• Geographical High Point of Maryland: Backbone Mtn. at 3,360 feet, located in the county/subdivision of Garrett (source: U.S. Geological Survey)
  • Central Point of Maryland: Located in Prince George’s County approx. 4 1/2 miles northwest of Davidsonville (source: U.S. Geological Survey)
  • Counties of Maryland: 24 (source: National Association of Counties)
  • Bodies of Water of Maryland: Atlantic Ocean, Chesapeake Bay, Potomac River, Lake Oakland

War of 1812

Maryland was also involved in her War of 1812 between the United States and Great Britain. Two great battles ensued. The first was the British defeat of Washington, D.C. Captured at the Battle of Bladensburg. The other was the victory that prevented the British fleet from occupying Baltimore. During this battle, as the British bombed Fort McHenry, Francis Scott Key wrote the future national anthem, “The Star-Spangled Banner.”

Civil War

Maryland, a slave state, sided with the Union during the Civil War. However, the people of Maryland were divided on which side to support, and the people of Maryland fought on both sides of the war. One of his greatest Civil War battles, the Battle of Antietam, took place in Maryland. It was the bloodiest single-day battle in American history, with over 22,000 casualties.

Famous People of Maryland State:

Harriet Tubman Civil rights activist
Pete Sampras Tennis player
Babe Ruth Baseball player
Cal Ripken Jr. Baseball player
Michael Phelps Olympic swimmer and gold medalist
Thurgood Marshall First African-American justice of the Supreme Court
Francis Scott Key Wrote the U.S. national anthem The Star-Spangled Banner
Matthew Henson Explorer who went to the North Pole
Kevin Durant NBA basketball player
John Wilkes Booth Assassin of President Abraham Lincoln

Interesting Facts of Maryland State:

The United States Naval Academy is located in Annapolis, Maryland.

Despite being a small state, Maryland has some great ski and beach resorts.

Maryland is named after Queen Henrietta Maria of England.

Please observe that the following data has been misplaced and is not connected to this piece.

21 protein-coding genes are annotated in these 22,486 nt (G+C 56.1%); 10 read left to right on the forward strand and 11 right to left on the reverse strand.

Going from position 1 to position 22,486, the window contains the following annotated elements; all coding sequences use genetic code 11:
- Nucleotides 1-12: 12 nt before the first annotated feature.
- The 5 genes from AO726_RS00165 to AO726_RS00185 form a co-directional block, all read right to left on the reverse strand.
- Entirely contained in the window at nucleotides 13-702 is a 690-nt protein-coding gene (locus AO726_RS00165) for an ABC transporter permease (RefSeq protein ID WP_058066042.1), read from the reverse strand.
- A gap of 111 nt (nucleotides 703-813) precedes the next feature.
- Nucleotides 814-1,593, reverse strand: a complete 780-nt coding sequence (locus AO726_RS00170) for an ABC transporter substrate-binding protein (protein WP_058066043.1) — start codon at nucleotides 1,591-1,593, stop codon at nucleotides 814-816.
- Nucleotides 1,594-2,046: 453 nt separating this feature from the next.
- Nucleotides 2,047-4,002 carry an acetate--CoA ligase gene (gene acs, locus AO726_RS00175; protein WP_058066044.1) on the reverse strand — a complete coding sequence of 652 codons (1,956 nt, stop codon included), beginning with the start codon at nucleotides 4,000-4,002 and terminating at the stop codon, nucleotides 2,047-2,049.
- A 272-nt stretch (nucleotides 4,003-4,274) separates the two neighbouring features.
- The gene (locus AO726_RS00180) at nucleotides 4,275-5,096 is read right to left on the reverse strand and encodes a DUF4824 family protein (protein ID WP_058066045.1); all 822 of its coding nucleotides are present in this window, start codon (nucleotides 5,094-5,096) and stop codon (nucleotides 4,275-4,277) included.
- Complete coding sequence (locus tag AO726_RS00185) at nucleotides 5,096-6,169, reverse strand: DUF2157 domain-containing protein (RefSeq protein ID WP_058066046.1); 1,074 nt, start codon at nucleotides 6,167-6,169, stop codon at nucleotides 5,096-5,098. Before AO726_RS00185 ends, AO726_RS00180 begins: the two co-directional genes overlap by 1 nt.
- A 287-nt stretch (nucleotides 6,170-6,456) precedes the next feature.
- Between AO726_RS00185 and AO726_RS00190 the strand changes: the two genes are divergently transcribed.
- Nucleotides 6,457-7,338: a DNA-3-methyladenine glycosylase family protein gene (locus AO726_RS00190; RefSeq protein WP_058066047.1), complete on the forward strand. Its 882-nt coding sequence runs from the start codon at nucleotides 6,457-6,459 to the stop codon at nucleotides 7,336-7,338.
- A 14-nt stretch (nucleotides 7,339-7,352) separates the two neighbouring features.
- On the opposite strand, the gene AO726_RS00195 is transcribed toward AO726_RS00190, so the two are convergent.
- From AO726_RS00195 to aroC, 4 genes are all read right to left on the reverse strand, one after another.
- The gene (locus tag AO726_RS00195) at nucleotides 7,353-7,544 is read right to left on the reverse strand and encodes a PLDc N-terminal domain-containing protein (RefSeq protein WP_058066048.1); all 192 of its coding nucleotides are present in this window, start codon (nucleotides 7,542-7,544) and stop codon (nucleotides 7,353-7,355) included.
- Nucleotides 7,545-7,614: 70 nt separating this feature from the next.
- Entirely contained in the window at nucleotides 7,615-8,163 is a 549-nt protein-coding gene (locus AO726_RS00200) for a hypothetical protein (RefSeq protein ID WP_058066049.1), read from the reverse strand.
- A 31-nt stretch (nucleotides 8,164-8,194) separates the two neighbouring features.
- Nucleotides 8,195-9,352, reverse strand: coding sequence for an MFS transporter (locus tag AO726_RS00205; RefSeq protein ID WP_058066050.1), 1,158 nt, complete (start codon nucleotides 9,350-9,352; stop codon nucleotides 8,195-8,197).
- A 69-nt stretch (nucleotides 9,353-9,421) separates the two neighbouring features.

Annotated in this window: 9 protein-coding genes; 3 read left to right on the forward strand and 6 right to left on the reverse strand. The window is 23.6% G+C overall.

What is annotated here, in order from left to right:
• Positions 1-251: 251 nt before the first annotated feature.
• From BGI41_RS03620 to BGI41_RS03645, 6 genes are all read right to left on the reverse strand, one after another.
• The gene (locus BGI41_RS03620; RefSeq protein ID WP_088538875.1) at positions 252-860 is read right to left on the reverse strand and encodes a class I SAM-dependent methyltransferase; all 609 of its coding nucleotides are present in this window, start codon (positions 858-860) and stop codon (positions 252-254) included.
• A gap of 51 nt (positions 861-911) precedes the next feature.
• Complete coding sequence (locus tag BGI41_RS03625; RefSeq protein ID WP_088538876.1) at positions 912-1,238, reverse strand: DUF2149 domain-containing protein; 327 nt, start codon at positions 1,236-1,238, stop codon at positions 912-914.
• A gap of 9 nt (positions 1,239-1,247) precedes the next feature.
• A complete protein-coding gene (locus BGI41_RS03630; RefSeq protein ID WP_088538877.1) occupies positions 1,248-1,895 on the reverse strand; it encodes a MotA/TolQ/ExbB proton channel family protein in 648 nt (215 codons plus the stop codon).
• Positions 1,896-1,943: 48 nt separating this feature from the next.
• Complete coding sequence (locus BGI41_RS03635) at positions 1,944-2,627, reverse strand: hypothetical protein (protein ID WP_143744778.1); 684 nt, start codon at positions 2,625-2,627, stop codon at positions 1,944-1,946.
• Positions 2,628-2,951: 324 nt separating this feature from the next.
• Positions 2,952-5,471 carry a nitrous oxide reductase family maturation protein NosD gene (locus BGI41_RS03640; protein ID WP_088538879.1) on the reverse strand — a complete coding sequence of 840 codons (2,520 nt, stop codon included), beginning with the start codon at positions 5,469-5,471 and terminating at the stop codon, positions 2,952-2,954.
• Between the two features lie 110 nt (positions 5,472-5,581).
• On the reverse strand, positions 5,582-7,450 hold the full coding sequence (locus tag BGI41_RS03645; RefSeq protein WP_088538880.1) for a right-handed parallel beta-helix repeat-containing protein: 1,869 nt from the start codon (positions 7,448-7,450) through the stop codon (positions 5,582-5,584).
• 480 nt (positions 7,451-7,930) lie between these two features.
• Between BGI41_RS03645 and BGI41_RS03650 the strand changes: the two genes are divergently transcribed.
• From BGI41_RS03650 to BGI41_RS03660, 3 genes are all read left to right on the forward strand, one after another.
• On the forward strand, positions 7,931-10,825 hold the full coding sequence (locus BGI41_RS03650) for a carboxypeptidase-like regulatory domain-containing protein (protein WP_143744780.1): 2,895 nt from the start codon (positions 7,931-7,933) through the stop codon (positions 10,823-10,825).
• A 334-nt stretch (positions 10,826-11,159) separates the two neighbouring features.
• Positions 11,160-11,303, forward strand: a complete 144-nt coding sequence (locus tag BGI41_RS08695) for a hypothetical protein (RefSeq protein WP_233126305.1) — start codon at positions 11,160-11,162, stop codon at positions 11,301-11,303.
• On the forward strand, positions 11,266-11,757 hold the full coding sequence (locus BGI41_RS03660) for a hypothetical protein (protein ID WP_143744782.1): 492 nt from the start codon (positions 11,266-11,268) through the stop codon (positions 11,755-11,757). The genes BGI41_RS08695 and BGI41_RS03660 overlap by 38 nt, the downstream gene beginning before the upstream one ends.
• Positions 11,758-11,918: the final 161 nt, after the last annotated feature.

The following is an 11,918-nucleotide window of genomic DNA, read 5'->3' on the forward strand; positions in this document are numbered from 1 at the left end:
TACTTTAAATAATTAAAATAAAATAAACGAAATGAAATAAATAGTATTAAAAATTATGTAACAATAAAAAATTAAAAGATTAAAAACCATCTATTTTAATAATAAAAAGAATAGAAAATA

The National Aquarium is located in Baltimore, Maryland.

The Old Line State’s nickname comes from George Washington, referring to the bravery of the Maryland National Guard during the Revolutionary War. Two other nicknames for the state are “Chesapeake State” and “Free State”.

The first successful manned ball launch in the United States took place in Baltimore. The driver was a 13-year-old boy named Edward Warren.

The refrigerator was invented by Thomas Moore of Baltimore in 1803.

The first school in the United States was King’s Williams School. It opened in 1696.

Baseball players Babe Ruth and Cal Ripken Jr. were both born in Maryland.

Annapolis briefly became the capital of the United States after the Treaty of Paris was signed.

Timeline Overview:

1631 – The first European settlement is established by trader William Claiborne.
1632 – George Calvert receives royal charter for the Maryland colony.
1634 – Leonard Calvert leads English settlers into the new colony and establishes the town of St Mary’s.
1664 – Laws are passed allowing slavery in Maryland. 1695 – Annapolis becomes the capital.
1729 – City of Baltimore is founded.
1767 – Maryland’s northern border is established by the Mason-Dixon Line.
1788 – Maryland becomes her seventh state to join the Union.
1814 – British attack Fort Henry. Francis Scott Key wrote The Star-Spangled Banner.
1862 – The bloodiest battle of the Civil War, the Battle of Antietam, takes place near Sharpsburg.
1904 – Fire destroys much of downtown Baltimore.